Everybody, it seems, from corporate America on down, claims to want to "save the rainforest." It's often a feel-good cause that even includes ice cream and other consumer products named for it. But the spear has not been sufficiently raised and pointed, or emerged beyond the kind of "humanrightsspeak" inside-the-beltway language that tends to overwhelm and blunt public outrage. Frankly, environmentalists have always been much better at sounding alarms
My father was one, and my brother did his share of training and supervising co-workers in the field. Both of them had Marine Corps training, thought in military terms even around the house, and so we might ask when we ponder this leadership quagmire in Law Enforcement Agencies -- who are they? What makes them tick?
I introduce my father, through letters to his mother during World War II -- Earl Edward Callahan. I do not 'doctor' the racist language -- as these World War II vets, recruited to build border security following World War II were not unlike my father, and likely made up the bulk of the men on the Border Patrol in the late 40's and 50's -- some backdrop for agency problems today, perhaps. For any pain it brings to readers, I'm sorry.
En este contexto, me parece por demás interesante revisar y repasar algunas de las acciones más conocidas de RSF y de Robert Ménard, su director, quien ha sido acusado de ser un agente de la CIA en varias ocasiones... esperando que el juicio que enfrentan llegue, creo que no está de más...
I'm glad to see you've opened the forum on the question of whether Aristide resigned. Well done!
Click "links/comments" to read more...
A common emotion rolls through each never-ending session; roars up, entwining with crushing force; surfaces again. It is absolutely underlying, cloying, persistent throughout. I find it in people and circumstance that still, years later, I'm forced to consider. It is the hardest issue to confront, reason enough to start notebooks, diaries or blogs, no doubt, the stuff made of madness throughout. It's an emotion, and also a human act.
A man who said he was a caretaker for the now exiled president told France's RTL radio station the troops forced Aristide out.
"The American army came to take him away at two in the morning," the man said.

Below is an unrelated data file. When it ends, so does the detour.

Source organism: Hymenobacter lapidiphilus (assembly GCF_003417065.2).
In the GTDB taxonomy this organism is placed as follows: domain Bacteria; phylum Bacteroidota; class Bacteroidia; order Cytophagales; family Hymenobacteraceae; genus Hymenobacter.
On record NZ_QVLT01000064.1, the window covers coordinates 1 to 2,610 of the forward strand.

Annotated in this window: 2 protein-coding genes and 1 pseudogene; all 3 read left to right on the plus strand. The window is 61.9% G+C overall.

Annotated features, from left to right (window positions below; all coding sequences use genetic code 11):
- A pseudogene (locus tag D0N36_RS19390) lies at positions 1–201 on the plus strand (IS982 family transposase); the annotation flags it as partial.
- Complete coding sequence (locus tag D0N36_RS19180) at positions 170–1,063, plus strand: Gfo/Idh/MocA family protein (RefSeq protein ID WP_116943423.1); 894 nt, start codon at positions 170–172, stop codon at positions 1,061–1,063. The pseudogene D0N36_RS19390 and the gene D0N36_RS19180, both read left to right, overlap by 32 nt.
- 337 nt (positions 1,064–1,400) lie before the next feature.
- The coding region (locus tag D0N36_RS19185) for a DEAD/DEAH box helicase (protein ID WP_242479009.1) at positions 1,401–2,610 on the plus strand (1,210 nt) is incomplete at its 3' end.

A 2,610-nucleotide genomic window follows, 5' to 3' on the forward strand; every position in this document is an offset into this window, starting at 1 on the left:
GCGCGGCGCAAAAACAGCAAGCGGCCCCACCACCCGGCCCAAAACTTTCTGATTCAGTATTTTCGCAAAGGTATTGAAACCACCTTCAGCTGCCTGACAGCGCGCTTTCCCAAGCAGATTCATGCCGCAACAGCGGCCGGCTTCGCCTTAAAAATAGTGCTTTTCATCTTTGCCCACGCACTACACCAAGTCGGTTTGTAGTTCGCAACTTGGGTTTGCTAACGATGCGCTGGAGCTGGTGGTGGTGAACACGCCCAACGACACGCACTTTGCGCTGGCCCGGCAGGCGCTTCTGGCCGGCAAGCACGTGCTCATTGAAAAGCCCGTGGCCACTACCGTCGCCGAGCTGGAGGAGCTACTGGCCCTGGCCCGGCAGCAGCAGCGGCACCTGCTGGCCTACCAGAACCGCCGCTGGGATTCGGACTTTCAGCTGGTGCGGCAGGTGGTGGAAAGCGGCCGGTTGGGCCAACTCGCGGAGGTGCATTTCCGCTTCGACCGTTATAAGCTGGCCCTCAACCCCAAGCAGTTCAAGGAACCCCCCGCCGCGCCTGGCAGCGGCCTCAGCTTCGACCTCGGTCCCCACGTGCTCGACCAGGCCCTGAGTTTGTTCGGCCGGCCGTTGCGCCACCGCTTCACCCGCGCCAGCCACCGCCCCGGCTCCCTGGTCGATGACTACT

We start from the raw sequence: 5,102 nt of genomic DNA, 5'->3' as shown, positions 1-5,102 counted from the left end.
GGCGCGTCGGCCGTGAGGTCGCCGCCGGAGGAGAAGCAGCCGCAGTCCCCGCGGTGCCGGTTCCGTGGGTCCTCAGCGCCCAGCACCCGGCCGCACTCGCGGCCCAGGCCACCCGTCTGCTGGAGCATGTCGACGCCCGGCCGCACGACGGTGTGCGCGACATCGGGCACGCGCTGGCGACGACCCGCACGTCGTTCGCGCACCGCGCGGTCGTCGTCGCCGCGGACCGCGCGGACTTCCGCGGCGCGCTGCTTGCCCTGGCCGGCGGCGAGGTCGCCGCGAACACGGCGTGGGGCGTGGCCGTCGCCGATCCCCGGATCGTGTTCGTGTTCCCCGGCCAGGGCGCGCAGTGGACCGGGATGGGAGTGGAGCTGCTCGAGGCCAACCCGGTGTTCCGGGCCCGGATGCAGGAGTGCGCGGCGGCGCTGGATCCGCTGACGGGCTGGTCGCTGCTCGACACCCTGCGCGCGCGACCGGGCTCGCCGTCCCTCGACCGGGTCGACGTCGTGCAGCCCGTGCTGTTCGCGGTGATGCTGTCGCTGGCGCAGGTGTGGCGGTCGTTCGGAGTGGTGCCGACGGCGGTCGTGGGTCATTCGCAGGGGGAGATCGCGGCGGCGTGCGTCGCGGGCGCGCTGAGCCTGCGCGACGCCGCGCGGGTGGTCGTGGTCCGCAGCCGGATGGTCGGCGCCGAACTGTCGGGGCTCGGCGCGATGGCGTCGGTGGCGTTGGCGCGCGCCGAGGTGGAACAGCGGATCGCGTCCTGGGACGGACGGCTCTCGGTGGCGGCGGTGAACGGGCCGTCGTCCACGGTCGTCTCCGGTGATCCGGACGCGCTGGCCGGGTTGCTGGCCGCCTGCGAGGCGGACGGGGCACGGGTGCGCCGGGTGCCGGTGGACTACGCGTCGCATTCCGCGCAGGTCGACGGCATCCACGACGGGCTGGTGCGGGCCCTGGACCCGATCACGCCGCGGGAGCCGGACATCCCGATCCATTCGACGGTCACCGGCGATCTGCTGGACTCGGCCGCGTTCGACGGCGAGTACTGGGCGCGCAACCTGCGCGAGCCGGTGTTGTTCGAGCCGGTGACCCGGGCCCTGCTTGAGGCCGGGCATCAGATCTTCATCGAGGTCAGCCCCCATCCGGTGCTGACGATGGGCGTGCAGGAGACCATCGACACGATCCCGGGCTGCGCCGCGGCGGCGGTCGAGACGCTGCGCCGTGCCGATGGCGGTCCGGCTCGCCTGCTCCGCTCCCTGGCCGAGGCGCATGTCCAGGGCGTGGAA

"The Americans forced him out with weapons.
"It was American soldiers. They came with a helicopter and they took the security guards.
"(Aristide) was not happy. He did not want to be taken away. He did not want to leave. He was not able to fight against the Americans..."
First newspaper to run with this is in Australia.
Now, his own foreign minister was on CNN earlier today confirming the resignation. But, come to think of it, we haven't seen any resignation letter, we haven't seen or heard audio or video from Aristide since he supposedly "resigned" and...
...that's exactly what happened two years ago in the first hours of the Venezuela coup. The press said the president had resigned, when he had been kidnapped.
(Thanks to Dennis Bernstien of KPFA Flashpoints Radio in San Francisco for alerting us to this report.)
The parliamentary committee that was given the job of reviewing the report of the National Commission on Ganja has recommended the acceptance of its proposal that the personal use of small amounts of marijuana be decriminalised...
We... sense that the mood in Jamaica is tolerant towards the proposed change... In this regard we expect that amendments to reflect the changes in the law will come to the House early in the new session, which starts in April...
The fact... is that to maintain the laws on ganja use as they currently are, would be to keep legislation out of step with popular sentiment and the society's instinct for justice and fair play.
The point is that Jamaicans, of all social classes, hardly view marijuana as a "drug" in the way they perceive cocaine or some other narcotic. Small amounts of ganja are culturally acceptable...
And that's the official editorial position of the newspaper.
We're at a very unique and special time in the history of our planet: Voices of marginalized peoples are now on the same level of those called on by the establishment media, thanks to the Internet.
With that in mind, I hope you will carefully consider a donation to the Fund for Authentic Journalism...